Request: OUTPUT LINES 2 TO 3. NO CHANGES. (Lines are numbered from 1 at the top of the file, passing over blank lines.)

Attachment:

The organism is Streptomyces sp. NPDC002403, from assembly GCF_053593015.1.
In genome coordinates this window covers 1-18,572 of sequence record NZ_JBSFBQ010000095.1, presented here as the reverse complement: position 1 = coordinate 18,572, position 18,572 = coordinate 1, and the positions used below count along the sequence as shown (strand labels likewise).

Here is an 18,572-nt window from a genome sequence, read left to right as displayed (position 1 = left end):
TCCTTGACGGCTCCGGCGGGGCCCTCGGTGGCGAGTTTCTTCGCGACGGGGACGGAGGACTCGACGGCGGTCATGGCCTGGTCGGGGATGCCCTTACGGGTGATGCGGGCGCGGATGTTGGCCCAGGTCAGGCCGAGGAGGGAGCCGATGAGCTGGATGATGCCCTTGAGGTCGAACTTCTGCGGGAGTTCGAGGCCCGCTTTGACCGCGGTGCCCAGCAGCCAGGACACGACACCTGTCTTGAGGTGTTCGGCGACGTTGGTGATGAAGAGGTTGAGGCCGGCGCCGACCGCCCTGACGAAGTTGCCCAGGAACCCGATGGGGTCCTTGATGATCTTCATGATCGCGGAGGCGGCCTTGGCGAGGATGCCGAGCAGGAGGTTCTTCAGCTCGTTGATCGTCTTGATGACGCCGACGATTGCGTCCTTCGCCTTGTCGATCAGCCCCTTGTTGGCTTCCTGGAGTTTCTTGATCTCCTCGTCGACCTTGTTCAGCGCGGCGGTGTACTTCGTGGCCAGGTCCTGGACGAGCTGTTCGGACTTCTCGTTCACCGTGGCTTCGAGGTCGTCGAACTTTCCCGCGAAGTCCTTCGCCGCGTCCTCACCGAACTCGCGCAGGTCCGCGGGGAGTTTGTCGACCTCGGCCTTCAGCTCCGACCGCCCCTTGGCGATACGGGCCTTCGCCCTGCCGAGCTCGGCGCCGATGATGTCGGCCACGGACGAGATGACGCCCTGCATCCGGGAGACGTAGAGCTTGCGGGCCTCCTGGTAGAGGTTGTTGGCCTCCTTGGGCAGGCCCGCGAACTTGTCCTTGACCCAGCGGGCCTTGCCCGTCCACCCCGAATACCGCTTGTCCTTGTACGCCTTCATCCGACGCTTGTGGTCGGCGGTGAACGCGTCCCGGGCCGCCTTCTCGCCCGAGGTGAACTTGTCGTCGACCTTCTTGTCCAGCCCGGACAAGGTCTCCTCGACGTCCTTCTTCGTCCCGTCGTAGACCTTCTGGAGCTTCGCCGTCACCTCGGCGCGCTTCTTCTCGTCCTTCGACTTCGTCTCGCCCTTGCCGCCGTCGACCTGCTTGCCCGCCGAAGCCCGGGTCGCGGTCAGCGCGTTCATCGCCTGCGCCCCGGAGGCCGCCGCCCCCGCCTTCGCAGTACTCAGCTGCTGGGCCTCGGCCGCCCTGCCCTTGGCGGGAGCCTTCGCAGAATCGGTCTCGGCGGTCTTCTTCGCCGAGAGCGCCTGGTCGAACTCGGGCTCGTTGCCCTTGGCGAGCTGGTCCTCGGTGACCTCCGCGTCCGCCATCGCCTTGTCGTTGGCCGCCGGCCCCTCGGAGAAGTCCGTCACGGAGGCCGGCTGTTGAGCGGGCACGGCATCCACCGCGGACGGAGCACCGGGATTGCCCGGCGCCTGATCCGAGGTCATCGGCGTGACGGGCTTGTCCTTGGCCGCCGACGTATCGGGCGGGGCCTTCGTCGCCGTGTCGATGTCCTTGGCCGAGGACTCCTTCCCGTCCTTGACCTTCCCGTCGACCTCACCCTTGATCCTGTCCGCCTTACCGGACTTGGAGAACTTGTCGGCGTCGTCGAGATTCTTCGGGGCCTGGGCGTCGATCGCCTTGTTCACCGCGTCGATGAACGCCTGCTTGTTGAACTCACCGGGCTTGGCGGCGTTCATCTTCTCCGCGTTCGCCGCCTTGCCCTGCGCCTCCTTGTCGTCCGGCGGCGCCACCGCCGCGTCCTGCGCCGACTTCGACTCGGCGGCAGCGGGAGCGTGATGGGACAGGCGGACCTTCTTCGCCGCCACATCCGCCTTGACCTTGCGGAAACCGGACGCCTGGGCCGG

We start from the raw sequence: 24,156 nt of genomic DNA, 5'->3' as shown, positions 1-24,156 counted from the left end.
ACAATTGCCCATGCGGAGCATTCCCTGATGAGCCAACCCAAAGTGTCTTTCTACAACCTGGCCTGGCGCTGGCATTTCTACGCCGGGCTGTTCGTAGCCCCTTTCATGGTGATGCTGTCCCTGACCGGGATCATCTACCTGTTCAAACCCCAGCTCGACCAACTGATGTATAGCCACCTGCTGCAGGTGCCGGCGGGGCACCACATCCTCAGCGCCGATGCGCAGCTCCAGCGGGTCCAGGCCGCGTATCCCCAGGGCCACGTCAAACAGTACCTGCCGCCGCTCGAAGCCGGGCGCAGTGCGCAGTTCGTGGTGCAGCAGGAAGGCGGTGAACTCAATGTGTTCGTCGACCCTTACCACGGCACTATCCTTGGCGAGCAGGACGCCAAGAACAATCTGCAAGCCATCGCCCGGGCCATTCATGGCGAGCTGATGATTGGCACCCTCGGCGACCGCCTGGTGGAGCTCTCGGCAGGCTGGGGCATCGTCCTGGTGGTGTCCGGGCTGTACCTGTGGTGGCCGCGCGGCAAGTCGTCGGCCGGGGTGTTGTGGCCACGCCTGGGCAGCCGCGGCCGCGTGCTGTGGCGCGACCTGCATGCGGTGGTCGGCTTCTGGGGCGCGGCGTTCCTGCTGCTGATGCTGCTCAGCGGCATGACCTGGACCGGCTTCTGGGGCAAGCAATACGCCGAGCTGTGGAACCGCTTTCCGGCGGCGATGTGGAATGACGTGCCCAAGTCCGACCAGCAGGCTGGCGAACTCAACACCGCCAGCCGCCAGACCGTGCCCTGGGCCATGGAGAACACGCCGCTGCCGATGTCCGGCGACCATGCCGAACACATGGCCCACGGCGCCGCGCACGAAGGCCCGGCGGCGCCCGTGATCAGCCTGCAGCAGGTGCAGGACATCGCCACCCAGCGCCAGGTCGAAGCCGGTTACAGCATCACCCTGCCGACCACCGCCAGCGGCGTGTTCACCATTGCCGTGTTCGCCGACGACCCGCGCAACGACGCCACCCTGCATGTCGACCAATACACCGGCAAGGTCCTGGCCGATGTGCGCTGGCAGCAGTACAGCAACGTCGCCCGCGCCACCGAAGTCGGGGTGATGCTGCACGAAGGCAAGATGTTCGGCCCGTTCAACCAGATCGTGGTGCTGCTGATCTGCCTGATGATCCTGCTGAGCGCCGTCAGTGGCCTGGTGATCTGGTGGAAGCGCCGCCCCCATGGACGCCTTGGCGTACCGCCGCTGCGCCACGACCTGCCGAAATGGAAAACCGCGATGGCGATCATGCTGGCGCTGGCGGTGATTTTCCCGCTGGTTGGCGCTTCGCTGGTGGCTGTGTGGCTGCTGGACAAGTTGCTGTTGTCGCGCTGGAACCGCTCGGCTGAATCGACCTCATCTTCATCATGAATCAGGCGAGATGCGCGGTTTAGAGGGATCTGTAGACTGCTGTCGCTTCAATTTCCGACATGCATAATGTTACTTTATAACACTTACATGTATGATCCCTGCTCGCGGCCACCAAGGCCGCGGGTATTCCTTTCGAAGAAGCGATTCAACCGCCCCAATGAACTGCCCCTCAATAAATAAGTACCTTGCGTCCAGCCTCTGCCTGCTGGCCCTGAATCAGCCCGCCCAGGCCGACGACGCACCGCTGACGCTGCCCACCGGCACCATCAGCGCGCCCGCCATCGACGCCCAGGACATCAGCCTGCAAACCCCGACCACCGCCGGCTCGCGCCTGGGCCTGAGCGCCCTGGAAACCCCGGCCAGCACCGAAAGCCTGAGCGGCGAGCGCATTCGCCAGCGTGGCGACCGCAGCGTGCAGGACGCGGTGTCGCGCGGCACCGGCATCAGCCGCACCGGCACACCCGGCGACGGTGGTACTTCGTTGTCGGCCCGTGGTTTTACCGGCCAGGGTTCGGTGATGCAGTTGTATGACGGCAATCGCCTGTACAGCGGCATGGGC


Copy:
In genome coordinates this window covers 1-18,572 of sequence record NZ_JBSFBQ010000095.1, presented here as the reverse complement: position 1 = coordinate 18,572, position 18,572 = coordinate 1, and the positions used below count along the sequence as shown (strand labels likewise).

Here is an 18,572-nt window from a genome sequence, read left to right as displayed (position 1 = left end):